With rent protections expiring for Californians in under two weeks, tenants hit hard by the pandemic are at risk when eviction court proceedings resume as currently scheduled on August 24.
The situation could become dire with only around 40% [Housing Table 2a] of Americans expressing high confidence that they will be able to make the August rent payment, and a potential 23 million Americans facing eviction.
While an extension of the CARES act has been announced, it will only provide protections for an estimated 28% of renters who rent units that are subject to certain federal loans and assistance programs. This leaves the bulk of the evictions protections at the digression of state and local governments.
Governor Gavin Newsom has signed an extension to allow local governments within California to impose eviction moratoriums until September 30, yet pressure remains for a renewal of the statewide moratorium in place until August 14 or for alternative legislative solutions.
One such solution is Bill AB1436 that would prohibit evictions for people afflicted by the pandemic and provide eligible tenants with a one-year make-up payment period.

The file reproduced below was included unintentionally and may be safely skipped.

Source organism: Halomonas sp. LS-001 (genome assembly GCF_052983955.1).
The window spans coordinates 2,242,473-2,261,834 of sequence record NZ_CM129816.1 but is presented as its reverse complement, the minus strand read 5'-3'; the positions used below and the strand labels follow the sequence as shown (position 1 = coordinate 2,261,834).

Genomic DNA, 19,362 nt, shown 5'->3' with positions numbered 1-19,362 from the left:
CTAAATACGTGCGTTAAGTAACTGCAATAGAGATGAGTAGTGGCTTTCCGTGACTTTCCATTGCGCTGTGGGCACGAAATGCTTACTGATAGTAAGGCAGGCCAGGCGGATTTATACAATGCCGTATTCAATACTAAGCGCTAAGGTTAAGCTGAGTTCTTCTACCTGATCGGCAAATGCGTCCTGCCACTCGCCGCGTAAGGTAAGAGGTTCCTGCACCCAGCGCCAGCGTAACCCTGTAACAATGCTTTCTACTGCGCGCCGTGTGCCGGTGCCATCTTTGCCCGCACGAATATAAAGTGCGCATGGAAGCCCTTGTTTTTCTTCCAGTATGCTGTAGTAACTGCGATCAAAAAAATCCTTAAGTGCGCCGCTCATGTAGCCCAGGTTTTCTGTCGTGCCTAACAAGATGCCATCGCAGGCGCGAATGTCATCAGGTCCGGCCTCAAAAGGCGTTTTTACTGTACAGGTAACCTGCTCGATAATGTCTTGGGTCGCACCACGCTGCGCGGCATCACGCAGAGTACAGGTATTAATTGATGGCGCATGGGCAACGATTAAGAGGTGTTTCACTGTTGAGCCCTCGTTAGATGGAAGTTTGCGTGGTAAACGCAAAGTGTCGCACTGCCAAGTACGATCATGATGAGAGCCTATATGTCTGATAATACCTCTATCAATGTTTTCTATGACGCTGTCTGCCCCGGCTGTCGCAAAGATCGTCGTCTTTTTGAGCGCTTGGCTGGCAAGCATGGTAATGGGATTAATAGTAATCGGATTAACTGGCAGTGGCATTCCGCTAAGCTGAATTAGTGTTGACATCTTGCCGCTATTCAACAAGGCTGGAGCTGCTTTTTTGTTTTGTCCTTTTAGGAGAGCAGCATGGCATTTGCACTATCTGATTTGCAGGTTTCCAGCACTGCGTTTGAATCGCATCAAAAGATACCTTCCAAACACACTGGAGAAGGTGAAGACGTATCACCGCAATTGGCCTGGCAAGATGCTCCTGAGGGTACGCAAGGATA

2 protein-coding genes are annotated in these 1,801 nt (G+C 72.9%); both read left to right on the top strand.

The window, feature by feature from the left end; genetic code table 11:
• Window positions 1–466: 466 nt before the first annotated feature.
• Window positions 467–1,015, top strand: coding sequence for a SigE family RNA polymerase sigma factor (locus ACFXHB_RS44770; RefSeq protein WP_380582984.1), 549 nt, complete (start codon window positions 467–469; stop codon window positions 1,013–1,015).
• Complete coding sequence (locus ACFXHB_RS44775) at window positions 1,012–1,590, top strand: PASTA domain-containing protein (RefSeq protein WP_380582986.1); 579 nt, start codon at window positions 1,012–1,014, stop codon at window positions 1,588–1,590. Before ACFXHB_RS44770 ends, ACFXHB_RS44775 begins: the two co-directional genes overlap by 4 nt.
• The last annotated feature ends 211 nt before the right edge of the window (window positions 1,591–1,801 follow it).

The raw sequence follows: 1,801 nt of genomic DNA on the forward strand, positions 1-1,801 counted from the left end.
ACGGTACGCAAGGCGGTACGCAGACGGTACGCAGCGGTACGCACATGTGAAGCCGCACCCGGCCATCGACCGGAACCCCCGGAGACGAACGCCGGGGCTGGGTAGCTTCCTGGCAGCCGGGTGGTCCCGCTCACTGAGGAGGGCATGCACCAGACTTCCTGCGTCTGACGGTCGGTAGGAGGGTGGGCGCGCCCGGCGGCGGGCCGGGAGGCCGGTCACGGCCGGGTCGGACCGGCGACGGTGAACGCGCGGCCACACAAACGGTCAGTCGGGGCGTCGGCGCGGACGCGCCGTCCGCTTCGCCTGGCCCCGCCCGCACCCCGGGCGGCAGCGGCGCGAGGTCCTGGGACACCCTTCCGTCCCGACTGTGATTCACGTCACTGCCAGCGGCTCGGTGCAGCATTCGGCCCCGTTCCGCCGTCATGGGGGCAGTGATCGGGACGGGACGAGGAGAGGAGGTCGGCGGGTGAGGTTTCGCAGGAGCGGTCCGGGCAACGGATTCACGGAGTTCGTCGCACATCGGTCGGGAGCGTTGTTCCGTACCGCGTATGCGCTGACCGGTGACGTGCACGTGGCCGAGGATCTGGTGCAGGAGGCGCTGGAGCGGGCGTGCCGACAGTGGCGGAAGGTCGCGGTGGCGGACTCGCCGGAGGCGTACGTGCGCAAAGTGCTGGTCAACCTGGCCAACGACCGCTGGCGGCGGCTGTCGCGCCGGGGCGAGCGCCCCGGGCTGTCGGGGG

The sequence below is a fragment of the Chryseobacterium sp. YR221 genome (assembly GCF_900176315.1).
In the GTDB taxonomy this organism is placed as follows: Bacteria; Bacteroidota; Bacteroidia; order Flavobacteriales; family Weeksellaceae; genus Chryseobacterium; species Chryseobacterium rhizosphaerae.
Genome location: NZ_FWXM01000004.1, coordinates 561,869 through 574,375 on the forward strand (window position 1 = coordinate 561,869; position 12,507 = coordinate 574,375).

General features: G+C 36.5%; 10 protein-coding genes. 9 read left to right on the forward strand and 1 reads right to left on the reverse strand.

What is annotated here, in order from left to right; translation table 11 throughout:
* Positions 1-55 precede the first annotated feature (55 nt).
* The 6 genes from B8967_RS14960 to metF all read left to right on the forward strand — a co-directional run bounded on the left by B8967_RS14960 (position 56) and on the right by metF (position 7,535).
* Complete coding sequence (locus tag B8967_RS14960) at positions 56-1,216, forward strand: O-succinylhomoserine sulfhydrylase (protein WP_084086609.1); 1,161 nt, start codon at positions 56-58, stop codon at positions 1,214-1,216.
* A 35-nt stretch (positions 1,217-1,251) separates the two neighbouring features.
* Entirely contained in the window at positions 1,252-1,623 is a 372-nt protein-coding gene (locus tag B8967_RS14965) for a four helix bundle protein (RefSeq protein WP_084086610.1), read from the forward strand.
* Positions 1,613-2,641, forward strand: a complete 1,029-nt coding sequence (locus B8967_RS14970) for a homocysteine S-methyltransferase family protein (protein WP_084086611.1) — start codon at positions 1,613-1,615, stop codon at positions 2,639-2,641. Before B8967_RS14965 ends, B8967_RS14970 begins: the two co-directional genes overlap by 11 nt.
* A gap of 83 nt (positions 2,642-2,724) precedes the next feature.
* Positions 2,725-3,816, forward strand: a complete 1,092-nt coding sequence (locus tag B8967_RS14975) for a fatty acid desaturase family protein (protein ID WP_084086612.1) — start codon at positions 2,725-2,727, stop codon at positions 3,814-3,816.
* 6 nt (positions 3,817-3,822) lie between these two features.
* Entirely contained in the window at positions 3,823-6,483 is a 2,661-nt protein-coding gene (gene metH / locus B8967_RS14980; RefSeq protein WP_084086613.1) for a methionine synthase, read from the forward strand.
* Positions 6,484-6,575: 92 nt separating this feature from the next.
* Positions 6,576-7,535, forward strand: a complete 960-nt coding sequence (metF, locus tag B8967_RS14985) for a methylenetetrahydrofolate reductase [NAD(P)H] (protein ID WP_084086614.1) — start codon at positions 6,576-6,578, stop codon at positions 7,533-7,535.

Another is Bill SB1410, introduced by California state senators Anna Caballero and Steven Bradford from Los Angeles County, that would provide tax credit vouchers for homeowners in order to reduce their tax burden from 2024 to 2033. The credits could also be sold for immediate cash.
Protests to halt evictions have already begun in New Orleans, where demonstrators blocked a courthouse and created noise in order to halt and disrupt eviction proceedings five days after a state-level eviction ban expired.
The Alliance of Californians for Community Empowerment (ACCE) Action is currently advocating for Bill AB 1436 as part of their greater campaign for a dismissal of rent payments during the period of the COVID-19 pandemic.
“The bottom line would be that rent should be cancelled, mortgages should be cancelled, nobody should have to worry about paying that in the middle of a pandemic,” says Ibraheem, an ACCE Action Sacramento chapter member.
“It’s hard for me to wrap my head around that concept, of so many people losing housing like that,” he reflects. “The housing element is really important – it’s hard to have a conversation about anything if you don’t even have a home.”